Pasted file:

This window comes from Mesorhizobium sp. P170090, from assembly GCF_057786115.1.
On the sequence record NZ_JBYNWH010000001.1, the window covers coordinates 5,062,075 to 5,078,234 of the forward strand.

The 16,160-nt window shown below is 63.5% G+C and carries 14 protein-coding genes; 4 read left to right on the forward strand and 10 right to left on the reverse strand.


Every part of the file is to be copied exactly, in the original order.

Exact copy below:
This window comes from Mesorhizobium sp. P170090, from assembly GCF_057786115.1.
On the sequence record NZ_JBYNWH010000001.1, the window covers coordinates 5,062,075 to 5,078,234 of the forward strand.

The 16,160-nt window shown below is 63.5% G+C and carries 14 protein-coding genes; 4 read left to right on the forward strand and 10 right to left on the reverse strand.